The recently-elected GSA chair, Jon Matthews, has resigned from his post in a dramatic end to last night's Union Council. His decision came after Council rejected his GSA report for the second meeting in a row, triggering an automatic motion of censure under the new constitution.
At the very first meeting of term Matthews had submitted a GSA Chair's report after approximately five weeks in the job, due to the original GSA election being made void when then Deputy President (Graduate Students) Shama Rahman complained about her own election. Despite a mandate by the ICU Court to hold a new election before the end of July, results were not finally announced until the end of August leading to a massively reduced summer period for the incoming Chair.
Members of Council - in particular Medic President Tim Wills - appeared to take issue with the amount of work done during this time, querying if it was worth the £2,000 honorarium paid to the GSA Chair over the summer. The honorarium issue reappeared at this Council, despite the executive committee last year taking the view it was nothing to do with them. Last year Miss Rahman asked exec to approve a "summer honorarium", however they felt it was the GSA's money so the GSA should decide. According to the ICU President no minutes appear to exist and Miss Rahman has been unable to confirm what decision was made by her committee.
Much of the friction at council surrounded whether the report reflected £2,000 of work. There has been confusion over the nature of the payment finally decided: whether it was intended as a full-time summer position as alluded to in the original paper to exec, or as compensation for an entire year as was suggested in some of the original GSA models. With no minutes available finding answers has proven difficult.
In the original vote on whether to accept or reject the report four people voted to reject, four against with around twelve abstaining. After the vote was taken again at the request of Mr Matthews five voted to accept, six to reject and around eleven abstained. Given that the last two Council meetings have consisted mostly of unanimous "rubber stamping" votes and little discussion, this reporter wonders if Council knows what it is doing: such a high level of voters unable to make a decision does not bode well should future difficult decisions have to be made. Following the rejection an automatic motion of censure was brought in accordance with the constitution, leading Mr Matthews to resign.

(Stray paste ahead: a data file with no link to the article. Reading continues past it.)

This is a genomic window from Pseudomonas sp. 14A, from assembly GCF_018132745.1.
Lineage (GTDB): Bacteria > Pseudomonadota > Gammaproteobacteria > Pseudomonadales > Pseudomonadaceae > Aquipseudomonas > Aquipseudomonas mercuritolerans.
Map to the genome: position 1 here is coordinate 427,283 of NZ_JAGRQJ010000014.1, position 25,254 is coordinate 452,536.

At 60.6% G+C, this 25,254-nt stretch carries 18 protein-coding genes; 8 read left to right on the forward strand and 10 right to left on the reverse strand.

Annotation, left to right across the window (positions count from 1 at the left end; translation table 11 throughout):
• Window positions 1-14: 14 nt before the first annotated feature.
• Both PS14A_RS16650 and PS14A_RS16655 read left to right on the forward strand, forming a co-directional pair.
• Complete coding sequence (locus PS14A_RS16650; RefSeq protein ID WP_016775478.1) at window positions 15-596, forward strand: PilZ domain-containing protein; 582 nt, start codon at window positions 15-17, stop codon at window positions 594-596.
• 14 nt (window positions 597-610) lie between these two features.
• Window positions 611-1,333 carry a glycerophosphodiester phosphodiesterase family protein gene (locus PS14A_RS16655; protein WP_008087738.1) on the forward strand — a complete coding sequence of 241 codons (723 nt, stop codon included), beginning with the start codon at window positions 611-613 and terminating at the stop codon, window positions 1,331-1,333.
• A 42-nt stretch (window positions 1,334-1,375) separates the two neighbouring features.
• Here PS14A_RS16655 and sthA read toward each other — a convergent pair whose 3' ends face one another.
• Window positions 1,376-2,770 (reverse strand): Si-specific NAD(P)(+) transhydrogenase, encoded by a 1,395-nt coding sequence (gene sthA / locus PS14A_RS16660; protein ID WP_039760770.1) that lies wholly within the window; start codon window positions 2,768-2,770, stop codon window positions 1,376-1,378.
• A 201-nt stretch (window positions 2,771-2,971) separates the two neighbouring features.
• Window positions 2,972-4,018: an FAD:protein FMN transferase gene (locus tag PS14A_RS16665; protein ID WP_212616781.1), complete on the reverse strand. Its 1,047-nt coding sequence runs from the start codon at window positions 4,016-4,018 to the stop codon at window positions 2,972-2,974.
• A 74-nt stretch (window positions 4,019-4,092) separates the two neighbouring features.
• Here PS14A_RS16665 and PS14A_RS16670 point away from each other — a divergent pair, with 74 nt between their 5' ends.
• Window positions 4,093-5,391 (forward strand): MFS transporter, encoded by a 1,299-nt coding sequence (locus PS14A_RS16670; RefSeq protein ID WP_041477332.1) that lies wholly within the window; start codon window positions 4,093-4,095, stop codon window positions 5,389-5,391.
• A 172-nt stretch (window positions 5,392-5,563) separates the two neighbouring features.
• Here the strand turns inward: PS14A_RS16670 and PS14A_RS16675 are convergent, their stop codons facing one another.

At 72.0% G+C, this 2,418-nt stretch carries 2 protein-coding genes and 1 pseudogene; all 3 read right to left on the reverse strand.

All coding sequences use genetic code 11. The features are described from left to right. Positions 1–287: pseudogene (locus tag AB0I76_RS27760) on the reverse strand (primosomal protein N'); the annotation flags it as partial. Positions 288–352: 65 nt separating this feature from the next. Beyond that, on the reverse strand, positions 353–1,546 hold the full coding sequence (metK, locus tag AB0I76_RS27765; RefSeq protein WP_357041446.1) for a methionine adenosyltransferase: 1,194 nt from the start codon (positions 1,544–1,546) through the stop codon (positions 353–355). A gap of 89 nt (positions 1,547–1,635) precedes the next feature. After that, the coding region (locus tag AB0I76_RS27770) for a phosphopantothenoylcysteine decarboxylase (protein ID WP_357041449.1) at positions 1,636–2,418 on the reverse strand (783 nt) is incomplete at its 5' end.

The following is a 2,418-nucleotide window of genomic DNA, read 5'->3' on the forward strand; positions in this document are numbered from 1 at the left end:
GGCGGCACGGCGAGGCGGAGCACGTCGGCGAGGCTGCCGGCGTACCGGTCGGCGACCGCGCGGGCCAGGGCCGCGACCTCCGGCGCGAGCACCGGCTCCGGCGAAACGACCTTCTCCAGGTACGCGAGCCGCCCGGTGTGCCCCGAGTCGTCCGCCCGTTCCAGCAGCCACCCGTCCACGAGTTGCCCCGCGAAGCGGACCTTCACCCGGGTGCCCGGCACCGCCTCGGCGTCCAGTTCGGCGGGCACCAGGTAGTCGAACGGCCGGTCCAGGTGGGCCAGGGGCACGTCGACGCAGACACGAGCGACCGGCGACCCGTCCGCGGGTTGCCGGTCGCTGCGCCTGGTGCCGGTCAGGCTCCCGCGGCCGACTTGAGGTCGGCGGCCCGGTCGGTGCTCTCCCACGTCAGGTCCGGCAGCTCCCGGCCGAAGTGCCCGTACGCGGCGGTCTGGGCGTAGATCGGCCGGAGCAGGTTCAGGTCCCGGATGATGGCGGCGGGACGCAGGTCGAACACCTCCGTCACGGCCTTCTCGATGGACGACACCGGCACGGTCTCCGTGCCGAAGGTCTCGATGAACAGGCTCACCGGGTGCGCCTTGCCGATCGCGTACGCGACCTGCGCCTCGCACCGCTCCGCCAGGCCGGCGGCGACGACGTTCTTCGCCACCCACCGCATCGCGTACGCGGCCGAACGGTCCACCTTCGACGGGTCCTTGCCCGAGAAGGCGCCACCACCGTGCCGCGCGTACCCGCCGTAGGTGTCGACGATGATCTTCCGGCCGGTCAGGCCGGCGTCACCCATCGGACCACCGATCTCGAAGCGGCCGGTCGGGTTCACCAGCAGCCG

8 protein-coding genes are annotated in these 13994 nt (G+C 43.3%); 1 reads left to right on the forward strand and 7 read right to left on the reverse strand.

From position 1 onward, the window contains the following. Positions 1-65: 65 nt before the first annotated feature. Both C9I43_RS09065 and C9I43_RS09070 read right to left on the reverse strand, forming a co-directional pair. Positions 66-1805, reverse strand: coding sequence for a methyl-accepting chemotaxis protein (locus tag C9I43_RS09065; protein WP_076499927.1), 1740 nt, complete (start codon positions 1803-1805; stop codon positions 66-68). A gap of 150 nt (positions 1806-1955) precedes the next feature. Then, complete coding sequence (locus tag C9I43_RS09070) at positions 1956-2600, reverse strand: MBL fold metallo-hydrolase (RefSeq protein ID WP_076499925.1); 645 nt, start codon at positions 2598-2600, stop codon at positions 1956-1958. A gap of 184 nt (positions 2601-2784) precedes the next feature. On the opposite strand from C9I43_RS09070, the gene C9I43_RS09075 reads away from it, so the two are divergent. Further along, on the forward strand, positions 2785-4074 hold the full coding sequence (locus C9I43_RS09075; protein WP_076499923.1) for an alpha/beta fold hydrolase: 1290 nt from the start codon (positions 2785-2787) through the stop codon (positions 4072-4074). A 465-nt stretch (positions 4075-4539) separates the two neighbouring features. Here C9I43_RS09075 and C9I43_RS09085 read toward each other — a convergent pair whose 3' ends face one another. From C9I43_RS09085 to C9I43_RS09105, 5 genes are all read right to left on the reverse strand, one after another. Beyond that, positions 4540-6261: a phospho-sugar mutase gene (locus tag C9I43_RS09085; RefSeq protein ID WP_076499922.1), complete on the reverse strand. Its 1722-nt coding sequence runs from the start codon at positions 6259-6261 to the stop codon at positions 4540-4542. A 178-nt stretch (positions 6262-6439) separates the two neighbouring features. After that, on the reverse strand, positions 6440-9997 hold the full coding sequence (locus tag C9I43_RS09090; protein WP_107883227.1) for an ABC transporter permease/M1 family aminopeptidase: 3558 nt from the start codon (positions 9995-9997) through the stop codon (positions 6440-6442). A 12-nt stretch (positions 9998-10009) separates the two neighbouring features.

The GSA Chair was also returning officer in the GSA elections, leading Council to cancel them and call for a re-run as soon as possible. Given this will be the fourth GSA election this year and the third in as many months, turnout seems likely to be exceptionally low once again thanks to election fatigue.
The GSA looks set to have no committee for at least another month, while yet another set of elections is arranged. Although some in Council felt Mr Matthews had not done enough during his five weeks in office, he is likely to have achieved more than the GSA will over the next five. Despite having no committee the GSA should have been able to function thanks to a staff member employed to support it as part of the DPGS review; sadly there has been no-one employed in that position since the start of term, despite plenty of warning that the member of staff originally in that role was to leave in early October. A functioning GSA before 2008 now seems unlikely unless the current sabbatical team are willing to put a lot of work in, or the staff support role is filled quickly.